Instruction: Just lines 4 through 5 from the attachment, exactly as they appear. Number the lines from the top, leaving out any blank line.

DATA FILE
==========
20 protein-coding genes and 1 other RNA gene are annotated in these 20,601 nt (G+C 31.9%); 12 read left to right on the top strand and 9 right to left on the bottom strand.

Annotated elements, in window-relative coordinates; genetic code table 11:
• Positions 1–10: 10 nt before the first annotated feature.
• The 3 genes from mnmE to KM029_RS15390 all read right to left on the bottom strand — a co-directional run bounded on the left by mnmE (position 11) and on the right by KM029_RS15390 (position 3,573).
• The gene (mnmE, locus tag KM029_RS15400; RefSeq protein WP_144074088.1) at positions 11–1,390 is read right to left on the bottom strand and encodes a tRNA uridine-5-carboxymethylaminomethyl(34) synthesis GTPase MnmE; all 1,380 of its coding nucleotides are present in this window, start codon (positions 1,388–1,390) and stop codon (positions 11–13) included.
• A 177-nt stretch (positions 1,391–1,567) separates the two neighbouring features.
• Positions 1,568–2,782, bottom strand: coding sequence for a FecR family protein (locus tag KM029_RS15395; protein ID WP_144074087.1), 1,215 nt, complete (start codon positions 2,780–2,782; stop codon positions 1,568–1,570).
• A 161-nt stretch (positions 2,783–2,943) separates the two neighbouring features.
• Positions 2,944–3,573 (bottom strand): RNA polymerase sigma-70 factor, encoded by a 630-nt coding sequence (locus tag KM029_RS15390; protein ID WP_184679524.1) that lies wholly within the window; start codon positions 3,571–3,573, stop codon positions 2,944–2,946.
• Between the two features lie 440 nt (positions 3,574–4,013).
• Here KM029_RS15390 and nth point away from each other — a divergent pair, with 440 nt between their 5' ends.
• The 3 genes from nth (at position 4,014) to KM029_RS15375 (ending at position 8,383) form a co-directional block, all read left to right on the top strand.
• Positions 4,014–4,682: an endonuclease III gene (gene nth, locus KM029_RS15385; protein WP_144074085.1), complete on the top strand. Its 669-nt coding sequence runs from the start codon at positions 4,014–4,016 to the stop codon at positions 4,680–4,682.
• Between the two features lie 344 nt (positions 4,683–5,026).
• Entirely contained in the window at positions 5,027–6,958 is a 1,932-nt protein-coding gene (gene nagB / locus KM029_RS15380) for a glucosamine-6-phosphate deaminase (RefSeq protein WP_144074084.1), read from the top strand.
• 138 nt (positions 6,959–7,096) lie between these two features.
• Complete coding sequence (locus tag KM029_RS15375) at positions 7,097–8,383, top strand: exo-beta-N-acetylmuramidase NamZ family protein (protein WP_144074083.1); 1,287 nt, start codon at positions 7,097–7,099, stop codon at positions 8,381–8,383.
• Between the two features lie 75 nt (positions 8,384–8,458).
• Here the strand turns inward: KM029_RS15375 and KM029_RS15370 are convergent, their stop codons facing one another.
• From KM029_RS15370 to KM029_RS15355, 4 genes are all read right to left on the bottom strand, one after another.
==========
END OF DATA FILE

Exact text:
• The 3 genes from mnmE to KM029_RS15390 all read right to left on the bottom strand — a co-directional run bounded on the left by mnmE (position 11) and on the right by KM029_RS15390 (position 3,573).
• The gene (mnmE, locus tag KM029_RS15400; RefSeq protein WP_144074088.1) at positions 11–1,390 is read right to left on the bottom strand and encodes a tRNA uridine-5-carboxymethylaminomethyl(34) synthesis GTPase MnmE; all 1,380 of its coding nucleotides are present in this window, start codon (positions 1,388–1,390) and stop codon (positions 11–13) included.